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Deer Hunting with Jesus

Screen Shot 2014-08-11 at 8.09.23 AMSubtitled: Dispatches from America’s Class WarThis book is still relevant and important despite it’s publication date of 2007. Joe Bageant wrote this before Obama was elected, but the vast majority of what he has to say is still very true. Some of it has been true for hundreds of years. I saw myself in his stories and I saw the people I grew up with too. Bageant is a born again Virginian. He’s a native of Winchester who spent four decades in Oregon and found enlightenment. He returned to his hometown and childhood friends in the early 2000’s and chronicles what he sees as the great political divide that keeps the most disadvantaged among us at the bottom of the food chain. 

I don’t agree with every conclusion he comes to and some things have changed a bit with Obama in the White House. If anything, it’s heightened, sharpened and widened the gap between liberal and conservative thinking in this country. We are even more polarized than we were 8 years ago. Joe is a great storyteller and he appreciates a well turned phrase. There are numerous “quotable quotes” that resonated with me.

He points out that “Slightly over half of all the poor people in the United States are white. Poor whites outnumber all other poor minorities combined . . . There are at last 19 million poor and working poor whites and the number is growing. By the way, most poor people work. About one half find employment for at least half the year. Public assistance accounts for only one quarter of the income of poor Americans.” I don’t know the numbers in 2014, but the recession only made those numbers worse.

Bageant does not mince words. He’s plainspoken and forthright in his observations. “Meanwhile, for the people, it is football and NASCAR and a Republic free from married queers and trigger locks on guns. That’s what they voted for: an armed and moral Republic. And that’s what we get when we standby and watch the humanity get hammered out of our fellow citizens – letting them them be worked cheap and farmed like a human crop for profit. Values have jack to do with politics. But in an obsessively religious nation, values remain the most effective smoke screen for larceny by the rich and hatred and fear by the rest.”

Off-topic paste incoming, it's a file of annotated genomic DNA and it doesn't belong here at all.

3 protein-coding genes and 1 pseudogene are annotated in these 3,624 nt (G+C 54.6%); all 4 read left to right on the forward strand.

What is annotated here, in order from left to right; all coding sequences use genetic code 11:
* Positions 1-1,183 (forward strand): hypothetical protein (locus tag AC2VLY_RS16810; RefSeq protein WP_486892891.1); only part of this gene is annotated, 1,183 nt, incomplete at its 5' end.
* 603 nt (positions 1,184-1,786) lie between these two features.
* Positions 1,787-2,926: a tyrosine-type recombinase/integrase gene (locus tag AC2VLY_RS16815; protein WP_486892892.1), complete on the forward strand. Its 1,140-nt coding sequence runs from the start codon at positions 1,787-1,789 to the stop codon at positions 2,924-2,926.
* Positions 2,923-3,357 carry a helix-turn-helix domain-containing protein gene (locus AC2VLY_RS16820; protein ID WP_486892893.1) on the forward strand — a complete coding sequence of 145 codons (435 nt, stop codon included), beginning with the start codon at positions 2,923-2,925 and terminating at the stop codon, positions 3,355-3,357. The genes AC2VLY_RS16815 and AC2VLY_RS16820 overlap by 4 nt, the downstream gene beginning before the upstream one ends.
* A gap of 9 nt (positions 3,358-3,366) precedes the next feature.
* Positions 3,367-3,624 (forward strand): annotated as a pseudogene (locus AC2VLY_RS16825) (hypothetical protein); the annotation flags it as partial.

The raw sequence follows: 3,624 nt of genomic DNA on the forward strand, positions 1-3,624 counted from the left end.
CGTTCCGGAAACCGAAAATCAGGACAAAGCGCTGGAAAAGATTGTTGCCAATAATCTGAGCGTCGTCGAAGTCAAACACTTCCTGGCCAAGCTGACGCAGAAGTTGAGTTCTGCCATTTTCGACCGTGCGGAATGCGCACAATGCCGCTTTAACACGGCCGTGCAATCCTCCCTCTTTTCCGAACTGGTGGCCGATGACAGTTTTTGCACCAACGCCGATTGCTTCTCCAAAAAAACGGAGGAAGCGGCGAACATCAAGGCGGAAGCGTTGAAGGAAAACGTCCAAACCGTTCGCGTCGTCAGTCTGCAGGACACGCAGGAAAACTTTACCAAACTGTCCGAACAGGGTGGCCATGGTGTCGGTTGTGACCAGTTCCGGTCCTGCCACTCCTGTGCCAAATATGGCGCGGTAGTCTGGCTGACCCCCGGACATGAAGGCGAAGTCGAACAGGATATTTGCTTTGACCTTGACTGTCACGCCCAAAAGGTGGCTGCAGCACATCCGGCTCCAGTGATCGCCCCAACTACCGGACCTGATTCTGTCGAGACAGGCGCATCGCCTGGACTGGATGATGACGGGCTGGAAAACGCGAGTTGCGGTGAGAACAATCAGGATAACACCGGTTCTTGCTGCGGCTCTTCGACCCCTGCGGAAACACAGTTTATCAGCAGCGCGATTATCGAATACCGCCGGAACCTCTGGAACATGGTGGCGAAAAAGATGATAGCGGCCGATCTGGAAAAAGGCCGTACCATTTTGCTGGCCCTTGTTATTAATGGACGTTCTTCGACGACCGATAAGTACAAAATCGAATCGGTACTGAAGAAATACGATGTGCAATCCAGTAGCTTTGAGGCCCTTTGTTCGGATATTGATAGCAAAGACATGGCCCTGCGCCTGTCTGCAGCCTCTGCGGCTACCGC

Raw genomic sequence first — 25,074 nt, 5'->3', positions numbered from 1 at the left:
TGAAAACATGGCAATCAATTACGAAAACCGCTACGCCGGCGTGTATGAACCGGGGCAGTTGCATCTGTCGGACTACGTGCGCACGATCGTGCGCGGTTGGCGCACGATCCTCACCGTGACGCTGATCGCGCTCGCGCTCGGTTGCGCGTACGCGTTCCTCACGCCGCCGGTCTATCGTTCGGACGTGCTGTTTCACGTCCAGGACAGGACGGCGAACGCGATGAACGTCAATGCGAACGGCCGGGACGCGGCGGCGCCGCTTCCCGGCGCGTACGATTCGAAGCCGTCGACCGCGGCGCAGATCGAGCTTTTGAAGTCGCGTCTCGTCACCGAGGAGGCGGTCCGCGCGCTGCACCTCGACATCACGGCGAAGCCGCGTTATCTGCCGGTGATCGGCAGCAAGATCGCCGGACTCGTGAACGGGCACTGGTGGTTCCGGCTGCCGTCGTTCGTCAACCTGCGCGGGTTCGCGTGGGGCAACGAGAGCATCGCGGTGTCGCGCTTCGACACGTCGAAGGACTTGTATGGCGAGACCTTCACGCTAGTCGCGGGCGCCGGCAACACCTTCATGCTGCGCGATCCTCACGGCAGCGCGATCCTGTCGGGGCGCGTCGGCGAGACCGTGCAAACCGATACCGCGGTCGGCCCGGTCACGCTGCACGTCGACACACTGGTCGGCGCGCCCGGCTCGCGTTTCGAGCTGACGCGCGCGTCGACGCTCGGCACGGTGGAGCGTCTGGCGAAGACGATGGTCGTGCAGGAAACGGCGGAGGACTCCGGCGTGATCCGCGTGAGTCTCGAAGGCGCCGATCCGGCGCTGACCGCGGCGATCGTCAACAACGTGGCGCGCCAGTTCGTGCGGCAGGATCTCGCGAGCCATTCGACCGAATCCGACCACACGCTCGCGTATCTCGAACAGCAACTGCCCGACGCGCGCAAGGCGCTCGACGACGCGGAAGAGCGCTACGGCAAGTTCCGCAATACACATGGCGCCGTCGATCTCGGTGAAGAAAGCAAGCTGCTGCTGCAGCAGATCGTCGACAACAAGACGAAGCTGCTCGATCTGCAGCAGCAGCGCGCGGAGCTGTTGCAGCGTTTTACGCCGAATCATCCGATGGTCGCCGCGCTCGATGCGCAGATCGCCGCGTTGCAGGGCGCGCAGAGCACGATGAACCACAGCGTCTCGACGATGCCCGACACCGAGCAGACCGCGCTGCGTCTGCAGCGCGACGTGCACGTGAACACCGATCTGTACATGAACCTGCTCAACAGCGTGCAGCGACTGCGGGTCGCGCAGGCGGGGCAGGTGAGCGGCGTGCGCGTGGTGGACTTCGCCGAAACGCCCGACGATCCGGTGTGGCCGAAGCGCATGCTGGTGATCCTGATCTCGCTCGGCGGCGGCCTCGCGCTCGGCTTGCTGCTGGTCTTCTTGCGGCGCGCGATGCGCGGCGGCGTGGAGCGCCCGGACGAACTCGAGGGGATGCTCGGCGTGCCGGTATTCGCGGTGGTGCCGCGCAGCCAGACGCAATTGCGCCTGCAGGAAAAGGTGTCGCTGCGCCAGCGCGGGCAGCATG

He points out that college educated liberals have a way of talking only to each other or talking online. I often feel there is a bubble that provides nothing more than an echo chamber for us to rant to one another. He summarizes by saying “Now more than ever, the middle class cannot see the working class and the working class can’t see past the next basketball playoffs. True to the working class sports culture aesthetic they remain spectators to politics.”

The intervening years have seen a rise of the Tea Party. They did not exist when this book was written. Bageant passed away in March 2011 without telling us how the Tea Party conservatives have impacted what he had to say in this book. (Or if he did, I haven’t seen it.) Fundamentally, he’s gotten it right. There is an historical context he covers here citing Senator Jim Webb’s book “Born Fighting” and how the Scots Irish Calvinist Fundamentalism is still a strong factor in the culture of rural Americans. 

He gives corporatism the space it deserves and speaks of our lives as seen through a hologram. He covers the importance of how education and homeschooling has impacted the upcoming generations and their perceptions as well. This really is a good book for me to read right at this precise moment. I grew up in rural southwest VIrginia and left it as Bageant did. I am the educated white liberal he speaks of and yet I want to be a person who understands where I came from and how the people I grew up with see the world. I’m on their side. And yet there is this enormous divide that makes it almost impossible to find the common ground we need to reach in order to work together toward common goals. 

I call this a “must read” if you care about making your community and your world a better place. We have to do more than thinking we are “doing good.”

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